AFRICAN PHILOSOPHY – FOUNDATION OF PROVERBS

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Continental Africa, like many other, continents, is endowed with the conduit of wisdom and knowledge. However, due to the pervasive stereotypical mind of some people, such wisdom and knowledge have bypassed them, and they obstinately and ignorantly miss out on the richness of that second largest continent in the world.

African traditional Religion is called animism which is the attribution of spirituality or some extra ability to inanimate objects. African tradition believes that a supernatural capability exists to activate objects and that the material universe is actually primed by invisible forces to its present state of harmony. Disharmony therefore can only be caused by the restless gods that needed to be spoken to with words of order of nature at rest. Most African proverbs are sourced from the Niger-Congo tribal groups and some more from the Nilo-Saharan tribes which suggest that the greater an area where African traditional practices exist, the proverbs are more common.

Many proverbs of Africa appear to be good observations that can be incontrovertible rules that are only safe to toe the line. It is akin to laws of science like gravity; there is no sense in anyone doing anything in defiance of the law of gravity or floatation. Proverbs are akin to simple things like do not seek to cross large rivers by foot, you are not a fish; clearly, no one needs to argue with such, but many African proverbs are not just mere words, but laws of nature with the capacity to activate spirit being lying low in nature when the right combinations of them are spoken, just as the right arrangements of wires and magnets will generate electricity. So African proverbs are valuable guides to living and interpersonal relationships.

Africa and her people, (and that term includes the Diaspora ) are rich in wise sayings, and proverbial expressions, which are all offspring of Philosophy. The Africans are well versed in philosophy, and they are quick and steady in the way they communicate in proverbs. They believe in the mathematical saying that “The shortest distance between two points is a straight line” Proverb seems to be the shortest distance from point A to point B at any given discussion. A typical example of this is found among the Yoruba ethnic group of Nigeria which says, ” Bi Oluwa ba pani lori, a fi irungbon di”, which means, “If God makes a person bald, He substitutes it with beard”. This simply means, If you lost something here, you also gained another there”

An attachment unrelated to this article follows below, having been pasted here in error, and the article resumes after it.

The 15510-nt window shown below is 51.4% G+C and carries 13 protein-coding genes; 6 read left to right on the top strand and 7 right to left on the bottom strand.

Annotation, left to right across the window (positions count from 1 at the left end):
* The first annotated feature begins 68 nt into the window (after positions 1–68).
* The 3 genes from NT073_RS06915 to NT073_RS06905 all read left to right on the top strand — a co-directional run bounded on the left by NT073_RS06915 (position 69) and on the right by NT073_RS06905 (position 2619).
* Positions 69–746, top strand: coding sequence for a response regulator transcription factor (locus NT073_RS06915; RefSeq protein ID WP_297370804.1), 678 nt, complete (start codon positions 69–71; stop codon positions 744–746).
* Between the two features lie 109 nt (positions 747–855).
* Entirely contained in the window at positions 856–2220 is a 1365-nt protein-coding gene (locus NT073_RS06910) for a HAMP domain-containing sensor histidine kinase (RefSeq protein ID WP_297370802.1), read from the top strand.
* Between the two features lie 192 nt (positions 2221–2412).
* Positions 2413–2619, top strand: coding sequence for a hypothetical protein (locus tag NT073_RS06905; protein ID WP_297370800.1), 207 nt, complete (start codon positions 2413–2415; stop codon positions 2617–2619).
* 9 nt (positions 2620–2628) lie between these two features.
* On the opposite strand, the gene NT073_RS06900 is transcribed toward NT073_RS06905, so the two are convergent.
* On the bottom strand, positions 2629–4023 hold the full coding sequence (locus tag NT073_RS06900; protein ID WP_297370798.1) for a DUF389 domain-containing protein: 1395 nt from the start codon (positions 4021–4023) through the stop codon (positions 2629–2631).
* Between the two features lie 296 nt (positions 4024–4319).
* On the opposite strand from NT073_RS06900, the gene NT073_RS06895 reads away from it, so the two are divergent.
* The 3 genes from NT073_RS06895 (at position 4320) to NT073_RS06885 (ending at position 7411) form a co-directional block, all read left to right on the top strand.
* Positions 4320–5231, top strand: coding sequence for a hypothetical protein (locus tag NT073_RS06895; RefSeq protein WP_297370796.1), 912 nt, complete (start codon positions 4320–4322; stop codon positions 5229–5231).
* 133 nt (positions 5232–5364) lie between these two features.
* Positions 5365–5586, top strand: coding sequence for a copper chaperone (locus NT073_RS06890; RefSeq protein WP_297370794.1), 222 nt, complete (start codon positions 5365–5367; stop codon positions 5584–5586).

The expression of proverbs is also demonstrated among the Yoruba in the mediatorial role. The proverb that says , “O-gb-ejo-nikan-da, agba osika; elejo akoko rojo, o binu, o so opa nu; igbati enikeji ba ro ti e, o ku ohun ti yo fi da a”; that means, “The listener to one party’s case to judge, is a wicked elder. The first party presented their case and he(the elder) got angry to the point of throwing away the staff; when the second party presents their case, what will he (the elder)  use to render the verdict? ” With this in mind, the African philosophy epitomizes their ways of life wherever the Africans are found.

Philosophy also plays an important role in everyday human behavior. This is well spelled out by another Yoruba proverb that says, “Eni ba mo ise okunkun, ko ma se da osupa loro”. This means, “The person that is familiar with the deeds of the darkness, should not torture the moon”. The proverb addresses the aspect of actions in relation to consequences. The proverb sounds like a guiding warning to any person that wants to act, to think deeply and reflectively about what the outcome of their action might be.

In conclusion, African philosophy, as variously and numerously promoted through proverbs, is hardly separable from the African and the diaspora ways of life.

 

 

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